WYMA's Founder / CEO / President, John Hyland, reminded today there is a very fine and recent cover of "Ride On Baby" by WYMA favorite Tommy Keene, which appeared on Excitement At Your Feet (WYMA review here.  Listen to Keene's "Ride On Baby" here:

 

Thursday, May 8, 2014

"Expensive Dog" from Total Control

We recently featured "Flesh War" from Typical System, the upcoming LP from Melbourne's Total Control (link).  That track was a gloomy, synthy dose of post-punk.  The second track from the album is not available, and "Expensive Dog" stays with the post-punk gloom, but proudly displays bulging biceps and rough edges.  Where "Flesh War" held you at a distance, this track is breathing on your neck, whether you like it or not.  What does this mean for the album?  Same thing as before, mark your calendars and be prepared for shock and awe.



Typical System will be out in late June, self-released in Australia and New Zealand and via Iron Lung Records in the rest of the universe.

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REVIEW: Tunabunny - Kingdom Technology


Athens, GA's Tunabunny has released Kingdom Technology, their followup to last year's Genius Fatigue (WYMA review here).

It's a very good record, and it's all over the place... there's dance-rock, guitar-based postpunk, intensely focused krautrock, and throughout, in selected spots, the soaring vocal harmonies that first attracted most folks to their previous records. I get the sense that Tunabunny (Brigette Herron & Mary Jane Hassell) doesn't particularly care what you call their music, as long as you listen and recommend it to your friends. Which is what I'm about to do.

First song is "Airless Spaces", which calls to mind the Deal sisters fronting Kraftwerk, or something like that. That segues directly into "Canaries in Mine Shafts", which is pop-punk perfection along the lines of Breeders, GbV - opening with guitar feedback, and featuring squalls of guitar and vocal noise - a lot in less than 2:00. "Save It Up" is one of the dance numbers, featuring heavy bass, breathy vocals, synths and what sound like handclaps but are probably just snare cracks.

Here's "Different Jobs":



This is the advance track, and though it's not the catchiest one, it's very representative of their approach on this album. The catchiest track, to me, would be "Coming For You", unless it's "Empire", which anybody reading this who is a GbV/Breeders fan should go download immediately.

Here's "Power Breaks", a bit along the lines of "Save It Up", kind of a dance number based on a motorik beat, building out of some electronic blips that sound completely random at the beginning and somehow coalesce:



"Pump on the breaks now", they say, and somehow it makes perfect sense. Not brakes. Breaks and beats.

Somehow, they pull all this together into an album that flows pretty well, and the sequencing sustains interest from song to song, until the final track, "They Say This Is Where Our Dreams Live". While longer than the two more ambient numbers, it's intense and guitar-based from the beginning - at times featuring nothing but a ragged electric guitar line and vocals, and the vocals are beguiling... and then it changes, the second half serving as a narrative. Like the rest of this album, it's strange, beguiling and holds your interest all the way through - if for no other reason than to answer the question: "how are they gonna end THIS one?"

The album is out now (released late April) on HHBTM Records.

Tunabunny at HHBTM Records
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Wild Cub cover Chvrches - "The Mother We Share"


Nashville electro-rock band Wild Cub has made this song, a cover of Chvrches' "The Mother We Share", available for free download - just in time for Mother's Day:



Apparently, if you will "Shazam" their song "Thunder Clatter" (which we shared previously on WYMA), you will receive this new song as a free download. Wild Cub's music is pretty invigorating stuff, and they certainly have raised their visibility lately. They will be on Conan next week (5/13) and you can view upcoming tour dates at their Facebook page.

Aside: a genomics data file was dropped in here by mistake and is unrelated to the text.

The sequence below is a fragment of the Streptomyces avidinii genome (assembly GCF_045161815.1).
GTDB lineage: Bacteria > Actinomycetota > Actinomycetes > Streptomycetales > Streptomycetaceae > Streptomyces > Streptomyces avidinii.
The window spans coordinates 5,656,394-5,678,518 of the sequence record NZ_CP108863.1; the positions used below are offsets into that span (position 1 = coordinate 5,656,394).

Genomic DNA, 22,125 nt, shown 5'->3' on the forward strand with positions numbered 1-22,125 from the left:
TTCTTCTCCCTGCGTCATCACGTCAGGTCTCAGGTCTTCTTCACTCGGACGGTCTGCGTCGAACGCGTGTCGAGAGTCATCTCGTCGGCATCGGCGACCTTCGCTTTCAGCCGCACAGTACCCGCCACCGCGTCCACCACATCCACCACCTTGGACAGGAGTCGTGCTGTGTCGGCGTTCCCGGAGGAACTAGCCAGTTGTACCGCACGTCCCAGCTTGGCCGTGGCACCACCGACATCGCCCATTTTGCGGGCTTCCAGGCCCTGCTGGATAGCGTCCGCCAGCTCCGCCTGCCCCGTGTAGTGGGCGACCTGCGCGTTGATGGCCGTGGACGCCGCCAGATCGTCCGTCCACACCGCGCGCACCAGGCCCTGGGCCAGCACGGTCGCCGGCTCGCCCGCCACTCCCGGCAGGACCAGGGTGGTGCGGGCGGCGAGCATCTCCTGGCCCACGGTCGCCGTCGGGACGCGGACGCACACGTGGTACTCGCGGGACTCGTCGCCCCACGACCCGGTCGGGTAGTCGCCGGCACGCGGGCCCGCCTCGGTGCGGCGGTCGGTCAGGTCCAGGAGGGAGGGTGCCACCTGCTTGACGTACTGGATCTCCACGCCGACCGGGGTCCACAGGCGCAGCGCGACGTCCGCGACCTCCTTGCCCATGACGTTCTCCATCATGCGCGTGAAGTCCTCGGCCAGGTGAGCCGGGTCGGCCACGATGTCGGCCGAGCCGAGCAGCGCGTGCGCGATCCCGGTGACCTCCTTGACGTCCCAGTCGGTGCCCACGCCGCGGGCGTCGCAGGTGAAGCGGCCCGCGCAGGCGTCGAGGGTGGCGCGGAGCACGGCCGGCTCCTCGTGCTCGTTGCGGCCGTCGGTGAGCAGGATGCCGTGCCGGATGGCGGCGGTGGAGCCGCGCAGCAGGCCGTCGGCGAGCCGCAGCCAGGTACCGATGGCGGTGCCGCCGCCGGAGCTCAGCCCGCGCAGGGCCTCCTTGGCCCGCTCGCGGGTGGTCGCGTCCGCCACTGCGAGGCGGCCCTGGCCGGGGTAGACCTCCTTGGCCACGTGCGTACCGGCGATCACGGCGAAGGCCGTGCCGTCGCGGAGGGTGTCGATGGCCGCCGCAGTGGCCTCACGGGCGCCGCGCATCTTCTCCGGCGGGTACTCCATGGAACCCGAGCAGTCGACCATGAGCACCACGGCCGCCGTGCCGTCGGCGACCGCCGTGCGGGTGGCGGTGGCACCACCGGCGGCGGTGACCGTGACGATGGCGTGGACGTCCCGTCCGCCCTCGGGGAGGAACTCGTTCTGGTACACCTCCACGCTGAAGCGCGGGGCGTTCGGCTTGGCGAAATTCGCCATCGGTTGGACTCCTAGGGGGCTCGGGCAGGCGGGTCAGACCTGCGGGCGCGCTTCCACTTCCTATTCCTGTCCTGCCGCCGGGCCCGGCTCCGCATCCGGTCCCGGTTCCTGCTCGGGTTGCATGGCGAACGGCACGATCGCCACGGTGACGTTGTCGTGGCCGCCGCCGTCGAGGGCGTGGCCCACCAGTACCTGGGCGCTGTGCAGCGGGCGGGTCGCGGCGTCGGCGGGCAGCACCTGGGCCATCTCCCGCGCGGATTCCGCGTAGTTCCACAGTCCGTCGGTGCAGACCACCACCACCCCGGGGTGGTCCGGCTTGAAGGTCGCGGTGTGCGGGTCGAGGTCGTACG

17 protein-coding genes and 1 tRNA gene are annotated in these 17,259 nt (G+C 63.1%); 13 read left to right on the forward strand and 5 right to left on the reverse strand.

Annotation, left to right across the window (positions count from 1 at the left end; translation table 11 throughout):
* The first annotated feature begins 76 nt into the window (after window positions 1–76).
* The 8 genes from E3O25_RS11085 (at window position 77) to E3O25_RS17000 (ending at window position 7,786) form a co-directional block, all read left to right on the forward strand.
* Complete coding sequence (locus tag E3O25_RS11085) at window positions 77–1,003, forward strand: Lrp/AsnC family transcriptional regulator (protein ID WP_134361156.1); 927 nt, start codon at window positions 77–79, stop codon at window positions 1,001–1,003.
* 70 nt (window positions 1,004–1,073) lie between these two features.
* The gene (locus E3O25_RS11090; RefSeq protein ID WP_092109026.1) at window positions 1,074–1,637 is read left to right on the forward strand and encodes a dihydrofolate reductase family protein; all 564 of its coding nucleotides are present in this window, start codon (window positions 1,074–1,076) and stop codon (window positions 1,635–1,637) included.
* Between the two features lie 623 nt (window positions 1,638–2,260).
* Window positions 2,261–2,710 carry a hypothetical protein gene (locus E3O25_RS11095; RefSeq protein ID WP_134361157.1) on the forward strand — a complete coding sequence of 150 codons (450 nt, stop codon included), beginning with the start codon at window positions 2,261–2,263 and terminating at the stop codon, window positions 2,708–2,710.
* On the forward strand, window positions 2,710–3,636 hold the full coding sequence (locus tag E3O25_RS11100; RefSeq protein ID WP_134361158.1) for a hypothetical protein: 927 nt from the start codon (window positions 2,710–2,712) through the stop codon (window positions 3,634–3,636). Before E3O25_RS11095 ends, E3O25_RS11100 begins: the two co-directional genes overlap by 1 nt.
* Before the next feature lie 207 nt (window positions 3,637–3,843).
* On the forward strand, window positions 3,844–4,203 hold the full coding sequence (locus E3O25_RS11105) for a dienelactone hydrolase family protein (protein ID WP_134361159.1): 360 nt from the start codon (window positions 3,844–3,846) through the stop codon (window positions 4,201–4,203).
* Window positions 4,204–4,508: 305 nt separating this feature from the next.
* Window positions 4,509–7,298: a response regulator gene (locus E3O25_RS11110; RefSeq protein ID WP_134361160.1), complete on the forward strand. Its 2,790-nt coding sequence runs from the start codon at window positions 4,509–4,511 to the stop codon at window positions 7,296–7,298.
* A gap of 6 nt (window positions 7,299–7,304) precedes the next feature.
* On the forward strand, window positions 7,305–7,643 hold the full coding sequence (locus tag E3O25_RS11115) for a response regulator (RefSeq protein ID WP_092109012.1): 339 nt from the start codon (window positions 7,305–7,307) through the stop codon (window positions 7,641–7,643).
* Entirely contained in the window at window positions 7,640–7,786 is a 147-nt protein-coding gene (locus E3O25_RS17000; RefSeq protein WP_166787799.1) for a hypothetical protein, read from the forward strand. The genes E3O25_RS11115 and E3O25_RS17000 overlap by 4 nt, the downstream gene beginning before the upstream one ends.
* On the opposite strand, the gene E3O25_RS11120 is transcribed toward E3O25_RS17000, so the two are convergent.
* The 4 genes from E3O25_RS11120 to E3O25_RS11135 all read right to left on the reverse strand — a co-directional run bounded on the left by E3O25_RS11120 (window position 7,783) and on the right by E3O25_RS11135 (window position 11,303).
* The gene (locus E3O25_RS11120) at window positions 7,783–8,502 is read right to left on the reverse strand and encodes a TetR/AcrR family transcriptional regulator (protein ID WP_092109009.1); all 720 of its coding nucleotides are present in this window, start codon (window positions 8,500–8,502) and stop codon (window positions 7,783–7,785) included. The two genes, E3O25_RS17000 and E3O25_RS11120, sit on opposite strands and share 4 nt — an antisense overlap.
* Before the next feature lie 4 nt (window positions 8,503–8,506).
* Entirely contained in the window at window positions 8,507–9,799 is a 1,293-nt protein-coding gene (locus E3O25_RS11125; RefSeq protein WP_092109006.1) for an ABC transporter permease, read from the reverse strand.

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REVIEW: The Moles - Flashbacks and Dream Sequences: The Story of the Moles

We welcome you to the wonderland that is the musical genius of Richard Davies' work as The Moles.  It is a tribute to Davies broad palate that writers invoke as comparisons artists as diverse as The Bats, The Chills, Mercury Rev, Guided By Voices and The Flaming Lips.  It is wide-ranging, lo-fi pop that shouldn't be approached with expectations, but rather a open mind to be taken where Richard wants to take you.  The delightful music is collected in Flashbacks and Dream Sequences: The Story of the Moles from Fire Records.  With 35 tracks over 2xCD or 2xLP +2xCD, it covers The Moles' two albums, Untune the Sky and Instinct, as well as other songs

Davies formed the original iteration of The Moles in the late '80s in Sydney, Australia, where they recorded Untune the Sky.  They moved to New York, and then London.  By '94 the original line-up disbanded.  Davies moved to the United States, and continued The Moles as a solo project, recording Instinct and other records with the help of such able friends as Hamish Kilgour of The Clean.  This later work displays the evolution from a more punk approach to the chamber pop Davies created later in his career in Cardinal.

This set was a 2014 Record Store Day release, but copies remain available.  There have been other collections, but this is the only one that contains all songs and retains the original order of tracks.  Long-time fans likely will consider it essential, but it delight any indie pop fan.

"Bury Me Happy" shows the band's New Zealand influences --


The lead track from Untune the Sky will resonate with fans of Guided by Voices --






Psychedelic "What's The New Mary Jane" was an attempt to write what a supposed lost Beatles tune would sound like --






Fire Records page for album

Wednesday, May 7, 2014

New music from Glaciers

Sim, Nals, Tom and Tilly are the Glaciers.  We featured them a few months ago (here) when they made a couple of great tracks available.  They create jangling, atmospheric guitar pop that seems to suggest wide vistas and long horizons.  I love what they do, and I wish I had more of their music to fill my day.  But today's good news is that their latest track, "Learning", is available for "name your price".  Yes, I know, I made your day.  You are welcome.

"Learning" --



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"Electricity" from Model Aeroplanes